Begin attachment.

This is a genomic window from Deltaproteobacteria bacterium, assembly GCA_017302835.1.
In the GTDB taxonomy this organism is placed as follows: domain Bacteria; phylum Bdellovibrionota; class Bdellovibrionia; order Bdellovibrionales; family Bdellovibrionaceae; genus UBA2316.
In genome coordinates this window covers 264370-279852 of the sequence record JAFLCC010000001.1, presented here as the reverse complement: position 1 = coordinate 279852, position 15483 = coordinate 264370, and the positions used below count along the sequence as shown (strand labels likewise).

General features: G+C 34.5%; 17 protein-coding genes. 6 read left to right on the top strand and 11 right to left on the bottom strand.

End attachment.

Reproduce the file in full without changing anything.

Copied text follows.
This is a genomic window from Deltaproteobacteria bacterium, assembly GCA_017302835.1.
In the GTDB taxonomy this organism is placed as follows: domain Bacteria; phylum Bdellovibrionota; class Bdellovibrionia; order Bdellovibrionales; family Bdellovibrionaceae; genus UBA2316.
In genome coordinates this window covers 264370-279852 of the sequence record JAFLCC010000001.1, presented here as the reverse complement: position 1 = coordinate 279852, position 15483 = coordinate 264370, and the positions used below count along the sequence as shown (strand labels likewise).

General features: G+C 34.5%; 17 protein-coding genes. 6 read left to right on the top strand and 11 right to left on the bottom strand.